By Representatives Anna G. Eshoo (D-Palo Alto), Zoe Lofgren (D-San Jose), and Mike Honda (D-Campbell)
Last week, Silicon Valley celebrated the announcement that a new regional patent office will be located in the heart of America's innovation hub. With Wednesday's visit by Acting U.S. Commerce Secretary Rebecca Blank to the San Jose metro area, the first steps are being taken to make a Silicon Valley patent office a reality.
We welcome the secretary with high fives and fist bumps. Where else but Silicon Valley, the place where ideas have launched leading companies like Apple, Facebook, Intel, Google, Hewlett-Packard and Cisco Systems, would people react with so much enthusiasm to a new patent office?
The innovation of entrepreneurs is tied directly to the confidence they have in putting their creative ideas to work through an efficient and functioning patent system. Only then can they attract the capital needed to expand their ventures, creating jobs and economic growth for our community and our country in the process. The potential for growth is staggering.
A recent report from the Commerce Department highlights how important an efficient, functioning patent system is for America's success in the 21st century economy. In 2010, intellectual property-intensive industries were the source -- directly or indirectly -- of 40 million jobs, contributing $5.06 trillion to the U.S. economy. Imagine the boost to our economy, not to mention our global competitiveness, when the Silicon Valley patent office opens its doors with its full benefits just a short drive away.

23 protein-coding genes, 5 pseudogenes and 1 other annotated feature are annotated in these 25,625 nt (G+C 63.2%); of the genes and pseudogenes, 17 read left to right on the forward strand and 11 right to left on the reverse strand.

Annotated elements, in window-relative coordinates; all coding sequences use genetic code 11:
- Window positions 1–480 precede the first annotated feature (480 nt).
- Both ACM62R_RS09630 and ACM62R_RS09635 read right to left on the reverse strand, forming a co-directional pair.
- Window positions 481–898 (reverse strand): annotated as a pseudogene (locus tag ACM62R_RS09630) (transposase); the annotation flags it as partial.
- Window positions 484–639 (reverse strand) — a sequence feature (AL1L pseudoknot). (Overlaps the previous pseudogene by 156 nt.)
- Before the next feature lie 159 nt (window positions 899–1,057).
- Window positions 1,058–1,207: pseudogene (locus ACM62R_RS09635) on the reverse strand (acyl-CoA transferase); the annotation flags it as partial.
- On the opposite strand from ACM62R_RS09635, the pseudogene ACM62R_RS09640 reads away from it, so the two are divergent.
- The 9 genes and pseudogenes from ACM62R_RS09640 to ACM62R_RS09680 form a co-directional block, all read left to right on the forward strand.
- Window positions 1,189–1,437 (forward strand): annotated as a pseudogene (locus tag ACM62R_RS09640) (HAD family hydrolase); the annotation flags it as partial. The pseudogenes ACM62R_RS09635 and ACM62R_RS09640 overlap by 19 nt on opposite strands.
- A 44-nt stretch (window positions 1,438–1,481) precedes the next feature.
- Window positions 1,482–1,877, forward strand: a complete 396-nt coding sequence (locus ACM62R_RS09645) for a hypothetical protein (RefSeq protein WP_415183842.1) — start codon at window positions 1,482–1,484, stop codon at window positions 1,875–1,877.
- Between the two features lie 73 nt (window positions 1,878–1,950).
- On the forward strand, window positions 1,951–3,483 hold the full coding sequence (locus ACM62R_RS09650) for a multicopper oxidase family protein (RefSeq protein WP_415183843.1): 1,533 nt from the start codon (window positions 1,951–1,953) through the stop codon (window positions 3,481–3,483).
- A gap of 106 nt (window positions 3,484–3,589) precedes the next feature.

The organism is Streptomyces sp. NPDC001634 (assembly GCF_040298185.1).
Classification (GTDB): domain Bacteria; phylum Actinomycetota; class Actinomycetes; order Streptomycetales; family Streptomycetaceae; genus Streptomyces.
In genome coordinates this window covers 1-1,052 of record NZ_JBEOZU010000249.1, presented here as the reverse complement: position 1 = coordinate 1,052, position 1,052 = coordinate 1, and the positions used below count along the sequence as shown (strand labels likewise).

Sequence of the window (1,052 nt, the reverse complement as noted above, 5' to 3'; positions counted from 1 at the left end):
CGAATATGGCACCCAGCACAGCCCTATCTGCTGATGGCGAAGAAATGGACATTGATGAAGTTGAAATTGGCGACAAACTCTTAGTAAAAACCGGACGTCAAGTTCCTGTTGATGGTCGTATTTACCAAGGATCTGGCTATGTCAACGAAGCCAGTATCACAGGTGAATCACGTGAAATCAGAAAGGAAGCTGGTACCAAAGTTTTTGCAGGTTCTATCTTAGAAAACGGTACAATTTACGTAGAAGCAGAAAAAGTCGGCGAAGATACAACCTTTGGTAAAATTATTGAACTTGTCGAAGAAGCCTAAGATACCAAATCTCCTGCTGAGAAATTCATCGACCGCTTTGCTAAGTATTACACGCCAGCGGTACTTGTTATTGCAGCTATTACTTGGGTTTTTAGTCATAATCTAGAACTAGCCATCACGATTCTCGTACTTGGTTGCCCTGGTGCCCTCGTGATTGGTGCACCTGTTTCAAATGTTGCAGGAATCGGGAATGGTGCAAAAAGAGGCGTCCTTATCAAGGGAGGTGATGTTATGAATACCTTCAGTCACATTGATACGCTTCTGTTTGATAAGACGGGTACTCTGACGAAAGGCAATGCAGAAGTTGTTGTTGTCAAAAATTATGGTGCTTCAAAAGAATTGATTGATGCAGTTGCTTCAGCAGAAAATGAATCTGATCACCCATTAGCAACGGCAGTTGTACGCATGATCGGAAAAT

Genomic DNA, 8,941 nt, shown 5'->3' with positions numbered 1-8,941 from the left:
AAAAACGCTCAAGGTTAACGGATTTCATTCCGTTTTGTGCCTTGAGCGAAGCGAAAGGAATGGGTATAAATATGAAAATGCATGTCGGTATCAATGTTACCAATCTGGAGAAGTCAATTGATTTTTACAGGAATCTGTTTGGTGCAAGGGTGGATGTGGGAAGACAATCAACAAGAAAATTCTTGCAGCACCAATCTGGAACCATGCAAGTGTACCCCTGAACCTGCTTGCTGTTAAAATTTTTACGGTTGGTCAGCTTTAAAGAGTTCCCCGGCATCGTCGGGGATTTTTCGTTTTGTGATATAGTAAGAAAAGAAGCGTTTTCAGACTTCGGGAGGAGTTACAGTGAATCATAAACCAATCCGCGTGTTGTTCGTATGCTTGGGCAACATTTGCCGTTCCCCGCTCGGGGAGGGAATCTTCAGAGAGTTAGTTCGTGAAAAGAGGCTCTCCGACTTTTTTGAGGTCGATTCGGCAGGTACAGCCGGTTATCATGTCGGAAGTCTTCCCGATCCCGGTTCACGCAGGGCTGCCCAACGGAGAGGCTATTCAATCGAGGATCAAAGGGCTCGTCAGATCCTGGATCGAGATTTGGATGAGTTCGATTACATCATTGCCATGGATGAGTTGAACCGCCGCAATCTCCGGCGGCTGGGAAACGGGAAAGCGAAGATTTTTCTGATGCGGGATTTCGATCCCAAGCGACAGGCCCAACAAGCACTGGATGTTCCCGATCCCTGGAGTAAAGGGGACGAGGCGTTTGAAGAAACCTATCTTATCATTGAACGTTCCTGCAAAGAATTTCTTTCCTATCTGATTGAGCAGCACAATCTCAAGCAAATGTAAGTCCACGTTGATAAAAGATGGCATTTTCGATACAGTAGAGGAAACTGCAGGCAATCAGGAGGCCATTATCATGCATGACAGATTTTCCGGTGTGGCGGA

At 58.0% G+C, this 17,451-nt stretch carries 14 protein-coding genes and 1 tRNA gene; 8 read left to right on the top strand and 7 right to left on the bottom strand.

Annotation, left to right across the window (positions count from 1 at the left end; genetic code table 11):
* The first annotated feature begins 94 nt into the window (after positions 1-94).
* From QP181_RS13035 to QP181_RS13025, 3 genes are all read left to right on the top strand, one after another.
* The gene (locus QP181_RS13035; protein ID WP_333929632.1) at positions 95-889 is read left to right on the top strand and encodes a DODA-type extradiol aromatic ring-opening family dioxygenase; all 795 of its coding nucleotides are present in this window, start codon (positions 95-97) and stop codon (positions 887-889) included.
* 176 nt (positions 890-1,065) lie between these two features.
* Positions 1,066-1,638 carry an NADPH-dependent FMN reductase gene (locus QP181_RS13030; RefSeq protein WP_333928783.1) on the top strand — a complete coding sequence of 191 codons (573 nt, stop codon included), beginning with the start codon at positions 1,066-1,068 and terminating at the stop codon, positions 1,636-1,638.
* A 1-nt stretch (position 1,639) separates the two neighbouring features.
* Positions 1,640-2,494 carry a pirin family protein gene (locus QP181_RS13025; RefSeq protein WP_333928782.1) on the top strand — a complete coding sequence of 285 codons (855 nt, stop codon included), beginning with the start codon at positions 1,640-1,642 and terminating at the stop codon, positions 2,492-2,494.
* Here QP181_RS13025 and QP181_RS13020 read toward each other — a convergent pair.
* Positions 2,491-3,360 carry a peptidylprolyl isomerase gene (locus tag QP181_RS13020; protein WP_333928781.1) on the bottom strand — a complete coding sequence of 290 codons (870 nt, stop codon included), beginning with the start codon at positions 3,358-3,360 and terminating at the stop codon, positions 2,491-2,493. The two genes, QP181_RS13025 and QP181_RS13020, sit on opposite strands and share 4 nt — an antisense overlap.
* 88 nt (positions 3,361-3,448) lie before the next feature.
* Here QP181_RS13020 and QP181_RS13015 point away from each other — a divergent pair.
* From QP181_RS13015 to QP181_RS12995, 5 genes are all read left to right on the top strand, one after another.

Silicon Valley is the No. 1 one patent generator in the country, accounting for 12 percent of all U.S. registered patents in 2010. California produces 1 out of every 4 registered patents in the country.
While Silicon Valley is leading innovation, the not-so-good news is that the U.S. patent system is not living up to its full potential. There is currently a backlog of 620,000 patent applications, in addition to the 500,000 new patent applications received every year. This translates into more than a three-year wait time, impairing innovation and delaying products from coming to market.
In today's nanosecond world, this represents more than a nuisance or a stumbling block. It can mean the difference between an idea getting off the drawing board, and a young enterprise going from the kitchen table or garage to an IPO.
Bringing a patent office to Silicon Valley took more than good wishes and persuasive arguments. This was a hard-won victory, with other areas in the country competing vigorously. We joined forces in a team effort with Gov. Jerry Brown, Lt. Governor Gavin Newsom and San Jose Mayor Chuck Reed; with business community partners, including the Silicon Valley Leadership Group; and with San Jose State University, all with the shared goal of bringing a patent office to Silicon Valley.
The new office will be especially important for startups that have tremendous potential, but often limited resources. They can't afford to hire legions of lawyers to travel across the country to the Patent Office headquarters in Alexandria, Va. With the new Silicon Valley office, small businesses and entrepreneurs will be able to directly access new resources in their own backyard, learn how to navigate the patent process, meet with examiners, and safeguard their ideas.
The Silicon Valley congressional delegation is proud to have led the effort for a patent office in our region, and after all the champagne corks pop, we're confident that a new chapter of innovation will mark the second decade of the 21st century right here at home.